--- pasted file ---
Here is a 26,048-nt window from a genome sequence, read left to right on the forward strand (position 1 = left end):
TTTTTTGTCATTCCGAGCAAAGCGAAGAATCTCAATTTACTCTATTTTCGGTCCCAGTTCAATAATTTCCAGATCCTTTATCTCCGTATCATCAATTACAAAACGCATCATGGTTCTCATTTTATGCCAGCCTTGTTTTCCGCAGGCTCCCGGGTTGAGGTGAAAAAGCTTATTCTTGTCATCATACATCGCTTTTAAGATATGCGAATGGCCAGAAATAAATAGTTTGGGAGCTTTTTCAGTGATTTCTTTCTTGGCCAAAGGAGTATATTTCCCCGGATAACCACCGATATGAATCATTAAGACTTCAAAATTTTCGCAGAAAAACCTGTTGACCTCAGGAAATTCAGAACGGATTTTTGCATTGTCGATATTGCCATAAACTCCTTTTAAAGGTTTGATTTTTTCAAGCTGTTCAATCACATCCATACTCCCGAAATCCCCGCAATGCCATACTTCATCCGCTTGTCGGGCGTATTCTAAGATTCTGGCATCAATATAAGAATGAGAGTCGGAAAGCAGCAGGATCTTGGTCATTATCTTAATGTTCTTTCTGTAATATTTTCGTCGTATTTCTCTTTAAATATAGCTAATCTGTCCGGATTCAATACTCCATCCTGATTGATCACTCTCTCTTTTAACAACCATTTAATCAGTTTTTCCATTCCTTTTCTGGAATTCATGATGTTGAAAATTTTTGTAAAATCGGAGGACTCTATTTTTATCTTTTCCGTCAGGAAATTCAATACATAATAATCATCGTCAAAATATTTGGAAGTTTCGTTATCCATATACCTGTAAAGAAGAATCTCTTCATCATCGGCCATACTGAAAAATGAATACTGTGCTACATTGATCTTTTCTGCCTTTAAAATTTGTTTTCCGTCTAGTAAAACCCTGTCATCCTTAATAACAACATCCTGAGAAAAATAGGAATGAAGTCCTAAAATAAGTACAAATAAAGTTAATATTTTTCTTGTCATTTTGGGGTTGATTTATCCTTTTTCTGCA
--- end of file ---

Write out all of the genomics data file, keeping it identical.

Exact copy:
Here is a 26,048-nt window from a genome sequence, read left to right on the forward strand (position 1 = left end):
TTTTTTGTCATTCCGAGCAAAGCGAAGAATCTCAATTTACTCTATTTTCGGTCCCAGTTCAATAATTTCCAGATCCTTTATCTCCGTATCATCAATTACAAAACGCATCATGGTTCTCATTTTATGCCAGCCTTGTTTTCCGCAGGCTCCCGGGTTGAGGTGAAAAAGCTTATTCTTGTCATCATACATCGCTTTTAAGATATGCGAATGGCCAGAAATAAATAGTTTGGGAGCTTTTTCAGTGATTTCTTTCTTGGCCAAAGGAGTATATTTCCCCGGATAACCACCGATATGAATCATTAAGACTTCAAAATTTTCGCAGAAAAACCTGTTGACCTCAGGAAATTCAGAACGGATTTTTGCATTGTCGATATTGCCATAAACTCCTTTTAAAGGTTTGATTTTTTCAAGCTGTTCAATCACATCCATACTCCCGAAATCCCCGCAATGCCATACTTCATCCGCTTGTCGGGCGTATTCTAAGATTCTGGCATCAATATAAGAATGAGAGTCGGAAAGCAGCAGGATCTTGGTCATTATCTTAATGTTCTTTCTGTAATATTTTCGTCGTATTTCTCTTTAAATATAGCTAATCTGTCCGGATTCAATACTCCATCCTGATTGATCACTCTCTCTTTTAACAACCATTTAATCAGTTTTTCCATTCCTTTTCTGGAATTCATGATGTTGAAAATTTTTGTAAAATCGGAGGACTCTATTTTTATCTTTTCCGTCAGGAAATTCAATACATAATAATCATCGTCAAAATATTTGGAAGTTTCGTTATCCATATACCTGTAAAGAAGAATCTCTTCATCATCGGCCATACTGAAAAATGAATACTGTGCTACATTGATCTTTTCTGCCTTTAAAATTTGTTTTCCGTCTAGTAAAACCCTGTCATCCTTAATAACAACATCCTGAGAAAAATAGGAATGAAGTCCTAAAATAAGTACAAATAAAGTTAATATTTTTCTTGTCATTTTGGGGTTGATTTATCCTTTTTCTGCA